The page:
This interview is a part of Shared Justice’s Series, Voices of Youth Diversion. This series looks at ways that community organizations, in partnership with state and local governments, are working together to rehabilitate youth and reduce the harmful impacts of youth interaction with the justice system.
EF: We’d love it if you could just share a little bit of your personal journey and how you came to work in youth justice.
WILLIAMS: In full transparency, I’m the youngest of six. I come from a middle class family where my mom was a nurse and my father was a mechanic. I come from a community where not a lot of people really made it out of my community, even though I lived in a somewhat middle-class community at the time. Throughout the years, as I got older it turned into, in the 90s, I’m gonna show my age, but in the early 90s the drugs came through our community.
Being someone who’s young, where I come from, a middle class family, I was one of the few kids who were Black in the community and had a car. So at the age 16, I got pulled over a lot. My mom had to have discussions with us about what will happen if you get pulled over by a police officer. And nine times out of 10, that officer would be a person that doesn’t look like me.
I decided to go away to school and go to college. I started off at the community college level and then I transferred to a four year institution, to Central State University which is a historically black college and university. There I found my niche, and I realized I wanted to study criminal justice, political science, pre-law. Then once I graduated with my degree, I decided I wanted to further my education, so I got my masters degree in Criminal Justice from Youngstown State University, and then from there I got my masters, another masters degree in Social Work from the University of Pittsburgh.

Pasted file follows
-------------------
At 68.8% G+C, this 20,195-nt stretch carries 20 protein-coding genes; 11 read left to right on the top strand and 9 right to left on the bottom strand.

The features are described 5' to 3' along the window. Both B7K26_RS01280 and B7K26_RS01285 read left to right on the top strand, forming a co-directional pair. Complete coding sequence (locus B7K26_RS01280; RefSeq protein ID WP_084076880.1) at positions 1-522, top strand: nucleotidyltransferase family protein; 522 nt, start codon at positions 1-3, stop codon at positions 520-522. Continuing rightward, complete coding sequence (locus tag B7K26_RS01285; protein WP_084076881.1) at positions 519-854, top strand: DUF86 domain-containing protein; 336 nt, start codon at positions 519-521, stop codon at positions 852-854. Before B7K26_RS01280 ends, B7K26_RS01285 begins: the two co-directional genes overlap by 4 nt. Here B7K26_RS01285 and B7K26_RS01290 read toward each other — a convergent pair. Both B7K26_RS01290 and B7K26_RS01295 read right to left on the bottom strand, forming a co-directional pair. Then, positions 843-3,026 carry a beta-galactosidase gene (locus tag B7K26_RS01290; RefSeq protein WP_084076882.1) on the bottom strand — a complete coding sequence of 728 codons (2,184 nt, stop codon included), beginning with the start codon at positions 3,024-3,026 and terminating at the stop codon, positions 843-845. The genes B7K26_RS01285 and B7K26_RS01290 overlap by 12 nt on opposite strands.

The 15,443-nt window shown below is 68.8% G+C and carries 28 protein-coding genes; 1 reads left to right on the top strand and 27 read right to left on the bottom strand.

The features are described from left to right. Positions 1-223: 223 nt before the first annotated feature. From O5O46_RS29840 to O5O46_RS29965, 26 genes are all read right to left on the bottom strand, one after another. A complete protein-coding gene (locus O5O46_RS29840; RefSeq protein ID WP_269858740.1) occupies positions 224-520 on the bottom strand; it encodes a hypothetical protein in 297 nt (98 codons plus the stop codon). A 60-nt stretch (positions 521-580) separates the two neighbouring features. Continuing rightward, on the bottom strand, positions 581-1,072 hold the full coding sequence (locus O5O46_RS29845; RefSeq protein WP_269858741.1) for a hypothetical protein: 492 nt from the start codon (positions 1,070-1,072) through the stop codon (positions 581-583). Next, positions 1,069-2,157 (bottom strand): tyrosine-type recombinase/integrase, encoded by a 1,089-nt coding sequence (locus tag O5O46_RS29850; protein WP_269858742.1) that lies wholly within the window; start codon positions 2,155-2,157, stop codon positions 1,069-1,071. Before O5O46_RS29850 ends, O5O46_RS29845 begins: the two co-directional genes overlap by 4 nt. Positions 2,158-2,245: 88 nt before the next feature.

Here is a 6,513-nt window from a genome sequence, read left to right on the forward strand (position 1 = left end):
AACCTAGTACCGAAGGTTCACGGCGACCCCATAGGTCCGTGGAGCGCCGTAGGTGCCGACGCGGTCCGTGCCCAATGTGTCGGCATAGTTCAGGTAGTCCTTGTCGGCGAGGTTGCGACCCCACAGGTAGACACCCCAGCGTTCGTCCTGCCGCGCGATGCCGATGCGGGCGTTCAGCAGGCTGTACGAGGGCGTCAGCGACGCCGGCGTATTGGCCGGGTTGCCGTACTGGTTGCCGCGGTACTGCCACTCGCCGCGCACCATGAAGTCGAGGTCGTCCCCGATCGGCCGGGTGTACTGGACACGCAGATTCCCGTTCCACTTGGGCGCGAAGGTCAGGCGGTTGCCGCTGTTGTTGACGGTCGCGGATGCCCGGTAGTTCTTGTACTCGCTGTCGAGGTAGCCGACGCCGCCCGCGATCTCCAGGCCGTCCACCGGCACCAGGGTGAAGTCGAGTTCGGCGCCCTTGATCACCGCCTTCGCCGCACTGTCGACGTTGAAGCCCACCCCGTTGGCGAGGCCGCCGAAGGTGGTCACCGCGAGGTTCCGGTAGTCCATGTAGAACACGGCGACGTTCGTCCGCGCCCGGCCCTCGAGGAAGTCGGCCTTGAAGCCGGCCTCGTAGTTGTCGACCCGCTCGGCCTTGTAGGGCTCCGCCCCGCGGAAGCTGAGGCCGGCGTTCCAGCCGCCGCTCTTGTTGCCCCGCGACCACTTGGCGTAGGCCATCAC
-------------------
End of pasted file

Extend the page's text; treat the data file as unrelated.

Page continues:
So once I did that and I came back home and started working in the community, I seen some of the injustices not just to the people of color, but just people in general — as injustice as a whole lot of people were being arrested for low level and also nonviolent offenses and had to go through that process.
EF: Can you talk a little bit about how you developed Foundation of HOPE’s diversion programs and what makes it different from other diversion programs?
WILLIAMS: I initially started this program with another organization. That was in 2016. Whenever I partnered with this organization to start this initiative, it was a vision of mine, but it was also a vision of another woman who was the executive director of that particular organization. Her expertise was educating the community and advocating for people to have equal and fair housing within the community. They’re building a lot of places to live here in the city of Pittsburgh and all across the country. But when they build these homes, they aren’t making them available, accessible and affordable to people who need their homes the most. So this one particular woman was very, very strong in advocating on behalf of those people who were being marginalized and not having any opportunities for fair and equitable housing.
I, on the other hand, was coming from a perspective of “I want to reach out to these kids and young people and adults who are being affected by the system.” Some have been traumatized by being evicted from their homes because they may have lived in a house or an apartment in which they received some type of federal subsidy. If they commit an offense or someone in their household commits an offense, that now will subject them to be evicted, because they can’t violate the conditions of their lease. When we did that, we decided back in 2015, to look at some research. Then we traveled out to Seattle to look at their Law Enforcement Assisted Diversion program called LEAD; it’s a national model. We took some of their concepts based on what we wanted to do back in Pittsburgh and we want to focus on one particular section of the City of Pittsburgh called the North Side. So we started that and we went to the police and asked them if they would be willing to change the way they have done policing in the past.